I moved to Wisconsin for residency last summer. As a native Midwesterner, I’ve enjoyed reconnecting with the culture, values and cheese curds of Middle America. License plates may label this state as America’s Dairyland, but it seems to me a different indulgence is its most famous export. Beer.
Wisconsin isn’t the only drinking danger zone! Today’s dental students face alcohol-fueled culture at mainstream professional events. Social receptions tend to come well stocked with spirits. I see four significant alcohol-centered threats staring you down as an ambitious young dentist working hard to expand your network.
Imagine building anything completely out of your saliva. That’s what Cave Swiftlets do, building their nests out of puresaliva high up in the dark damp caves of the Southeast Asian island Borneo. Cave Swiftlets are nocturnal hunters and leave their nests at night. Other hours are spent building a nesting place for the young, hundreds of feet above the cave floor. Imagine making a nest of countless strands of saliva to swaddle your young, nearly suspended in thin air above hungry cockroaches on the cave floor. I couldn’t even begin to fathom the disgusting mess that would be. Instead of trying this techniques ourselves, humans praise the bird nests for other reasons. We eat them.
Going to classes, working in the clinic, and being involved in student organizations leaves very little time for anything else, let alone preparing a home-cooked meal every night of the week. We often find ourselves once again going to Chipotle or ordering take-out, which may seem like a quick, easy fix but can add up and make a serious dent in our wallets. Today, I want to share with you a great way to save time AND money while preparing the most delicious home cooked meals! My search to try to find an efficient way to feed a household of two with minimal effort lead me to crock-pot freezer meals.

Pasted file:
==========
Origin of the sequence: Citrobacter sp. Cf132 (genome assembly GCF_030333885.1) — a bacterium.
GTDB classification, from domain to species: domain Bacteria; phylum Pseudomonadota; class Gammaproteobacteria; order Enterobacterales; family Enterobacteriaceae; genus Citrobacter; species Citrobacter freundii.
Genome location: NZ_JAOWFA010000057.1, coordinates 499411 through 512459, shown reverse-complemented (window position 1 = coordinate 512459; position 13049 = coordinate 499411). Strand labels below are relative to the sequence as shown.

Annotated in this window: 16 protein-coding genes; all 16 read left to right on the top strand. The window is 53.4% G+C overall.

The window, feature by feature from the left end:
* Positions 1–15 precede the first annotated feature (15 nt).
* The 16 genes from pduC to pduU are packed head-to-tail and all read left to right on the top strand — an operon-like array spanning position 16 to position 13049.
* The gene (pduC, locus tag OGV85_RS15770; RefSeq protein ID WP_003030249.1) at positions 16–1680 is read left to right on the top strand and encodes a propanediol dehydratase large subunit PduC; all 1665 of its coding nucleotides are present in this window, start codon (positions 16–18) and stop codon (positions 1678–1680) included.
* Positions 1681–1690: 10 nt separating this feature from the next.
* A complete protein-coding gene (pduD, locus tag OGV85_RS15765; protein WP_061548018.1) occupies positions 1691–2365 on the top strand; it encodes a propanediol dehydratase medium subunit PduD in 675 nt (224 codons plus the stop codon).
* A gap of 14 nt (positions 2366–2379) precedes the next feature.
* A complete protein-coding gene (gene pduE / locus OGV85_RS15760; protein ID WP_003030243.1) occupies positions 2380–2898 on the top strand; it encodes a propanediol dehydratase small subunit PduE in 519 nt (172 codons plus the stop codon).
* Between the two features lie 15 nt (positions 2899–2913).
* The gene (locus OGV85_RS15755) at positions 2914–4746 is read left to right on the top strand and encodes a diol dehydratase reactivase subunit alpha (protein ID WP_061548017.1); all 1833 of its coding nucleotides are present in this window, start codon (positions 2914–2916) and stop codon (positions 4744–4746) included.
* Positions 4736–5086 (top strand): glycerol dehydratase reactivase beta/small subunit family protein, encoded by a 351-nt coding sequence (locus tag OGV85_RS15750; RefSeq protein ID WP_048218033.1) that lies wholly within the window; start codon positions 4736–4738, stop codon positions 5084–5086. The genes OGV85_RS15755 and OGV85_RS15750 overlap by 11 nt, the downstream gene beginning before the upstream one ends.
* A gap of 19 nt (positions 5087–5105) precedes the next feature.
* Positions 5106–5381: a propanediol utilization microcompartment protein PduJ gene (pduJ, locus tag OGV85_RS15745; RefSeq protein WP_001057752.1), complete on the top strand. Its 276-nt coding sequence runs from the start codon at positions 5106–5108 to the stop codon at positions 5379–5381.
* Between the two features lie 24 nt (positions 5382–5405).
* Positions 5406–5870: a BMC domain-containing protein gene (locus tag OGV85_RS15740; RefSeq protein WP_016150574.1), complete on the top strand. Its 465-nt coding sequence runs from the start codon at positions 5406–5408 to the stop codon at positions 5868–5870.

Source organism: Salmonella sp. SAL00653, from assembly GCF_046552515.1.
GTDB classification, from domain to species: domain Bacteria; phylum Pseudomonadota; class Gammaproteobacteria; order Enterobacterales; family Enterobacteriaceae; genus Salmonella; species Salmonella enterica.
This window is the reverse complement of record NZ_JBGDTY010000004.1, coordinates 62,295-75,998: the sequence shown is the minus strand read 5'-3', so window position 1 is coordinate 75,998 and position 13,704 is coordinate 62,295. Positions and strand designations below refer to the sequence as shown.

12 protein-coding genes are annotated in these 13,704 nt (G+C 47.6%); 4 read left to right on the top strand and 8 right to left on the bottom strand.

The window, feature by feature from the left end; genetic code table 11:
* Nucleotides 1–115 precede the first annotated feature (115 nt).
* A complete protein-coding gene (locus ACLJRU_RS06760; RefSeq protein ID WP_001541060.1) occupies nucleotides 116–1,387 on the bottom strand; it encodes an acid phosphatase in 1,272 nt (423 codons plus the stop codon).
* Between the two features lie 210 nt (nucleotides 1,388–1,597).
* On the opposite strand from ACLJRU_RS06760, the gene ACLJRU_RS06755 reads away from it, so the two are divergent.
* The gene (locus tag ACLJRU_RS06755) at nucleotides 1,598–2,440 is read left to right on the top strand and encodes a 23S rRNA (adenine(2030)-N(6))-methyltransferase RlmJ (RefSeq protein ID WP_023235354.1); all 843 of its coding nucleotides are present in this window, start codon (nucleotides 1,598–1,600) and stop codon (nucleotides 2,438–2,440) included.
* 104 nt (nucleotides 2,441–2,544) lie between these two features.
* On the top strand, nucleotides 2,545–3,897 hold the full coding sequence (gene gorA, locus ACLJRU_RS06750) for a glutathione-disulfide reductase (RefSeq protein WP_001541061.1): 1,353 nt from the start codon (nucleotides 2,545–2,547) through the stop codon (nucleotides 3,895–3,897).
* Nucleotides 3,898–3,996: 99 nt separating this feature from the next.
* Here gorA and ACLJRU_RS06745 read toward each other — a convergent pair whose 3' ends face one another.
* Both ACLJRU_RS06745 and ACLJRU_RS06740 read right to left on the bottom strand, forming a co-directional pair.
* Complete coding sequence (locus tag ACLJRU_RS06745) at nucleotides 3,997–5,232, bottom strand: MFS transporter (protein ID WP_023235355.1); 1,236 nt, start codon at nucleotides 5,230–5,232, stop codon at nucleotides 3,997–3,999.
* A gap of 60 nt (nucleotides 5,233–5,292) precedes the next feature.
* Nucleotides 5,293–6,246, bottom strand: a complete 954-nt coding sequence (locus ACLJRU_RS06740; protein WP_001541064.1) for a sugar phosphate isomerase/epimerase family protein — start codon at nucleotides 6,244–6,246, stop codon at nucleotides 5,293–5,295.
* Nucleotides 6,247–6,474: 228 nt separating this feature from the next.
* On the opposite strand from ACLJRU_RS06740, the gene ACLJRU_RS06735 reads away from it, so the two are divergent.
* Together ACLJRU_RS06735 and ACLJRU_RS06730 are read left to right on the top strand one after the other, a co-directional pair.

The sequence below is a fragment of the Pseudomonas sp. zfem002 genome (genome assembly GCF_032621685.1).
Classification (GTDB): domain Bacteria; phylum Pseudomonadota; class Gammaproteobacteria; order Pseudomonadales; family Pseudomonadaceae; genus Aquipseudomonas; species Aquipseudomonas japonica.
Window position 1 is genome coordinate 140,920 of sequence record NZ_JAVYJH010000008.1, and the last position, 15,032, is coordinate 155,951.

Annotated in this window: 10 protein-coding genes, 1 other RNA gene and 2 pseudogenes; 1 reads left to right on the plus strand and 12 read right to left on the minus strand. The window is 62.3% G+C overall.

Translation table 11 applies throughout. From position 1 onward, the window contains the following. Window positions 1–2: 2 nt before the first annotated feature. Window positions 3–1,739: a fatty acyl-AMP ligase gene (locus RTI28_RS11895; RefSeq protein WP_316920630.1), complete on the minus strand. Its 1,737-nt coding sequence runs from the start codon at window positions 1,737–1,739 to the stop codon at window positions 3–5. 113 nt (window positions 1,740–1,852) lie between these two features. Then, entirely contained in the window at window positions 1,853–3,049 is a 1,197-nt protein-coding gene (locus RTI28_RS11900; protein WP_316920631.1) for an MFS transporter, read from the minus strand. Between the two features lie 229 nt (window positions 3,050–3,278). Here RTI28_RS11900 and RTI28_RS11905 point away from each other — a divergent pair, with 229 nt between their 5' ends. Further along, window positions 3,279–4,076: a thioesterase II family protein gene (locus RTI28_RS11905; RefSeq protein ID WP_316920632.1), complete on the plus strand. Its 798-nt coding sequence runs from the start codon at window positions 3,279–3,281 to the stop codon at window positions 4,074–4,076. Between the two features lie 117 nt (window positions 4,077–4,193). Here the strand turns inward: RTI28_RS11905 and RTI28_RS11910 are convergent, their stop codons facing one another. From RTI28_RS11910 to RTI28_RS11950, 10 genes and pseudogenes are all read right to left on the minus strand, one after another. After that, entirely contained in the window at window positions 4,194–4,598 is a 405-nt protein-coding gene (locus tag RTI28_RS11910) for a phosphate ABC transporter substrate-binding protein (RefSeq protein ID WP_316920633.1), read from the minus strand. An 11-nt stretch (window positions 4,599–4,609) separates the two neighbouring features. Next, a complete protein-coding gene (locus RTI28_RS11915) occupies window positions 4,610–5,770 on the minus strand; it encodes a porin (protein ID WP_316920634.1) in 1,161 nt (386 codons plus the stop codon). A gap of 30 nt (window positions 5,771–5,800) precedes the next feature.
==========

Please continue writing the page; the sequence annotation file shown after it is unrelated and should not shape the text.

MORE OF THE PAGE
As dental students, we tend to focus on gaining as much clinical experience and knowledge as we possibly can during our dental school years. We try our best to avoid the confusing world of insurance, not thinking about the eventual contracts we will likely sign with dental insurance companies, or “third party payers”. Within these written agreements are a number of possible stipulations and common practices that will affect the way we run our practice and treat our patients.
For example, what if I told you that as an out-of-network, or non-participating provider, a dental insurance company could refuse to forward reimbursement to you, as this would be considered a “perk” of being an in-network contracted dentist? Read on for a list of common dental insurance practices for which every dental student and new dentist should be aware…
In 2011, I graduated with my Bachelor of Dental Surgery in India and worked at a military hospital as a dental officer and at a volunteer organization for almost two years. Not long after, my husband and I moved to the United States, and I began my path to become licensed to practice in the US.
When we first moved, I was unsure what the future would hold for me, and the challenges that awaited. I spent the first several months adjusting to my life here before I started to figure out my next step. My mind raced with questions like “what’s next?” and I knew that I couldn’t sit idly and waste my time.
Keep reading for Shruti’s tips on taking the NBDE as a foreign-trained dentist.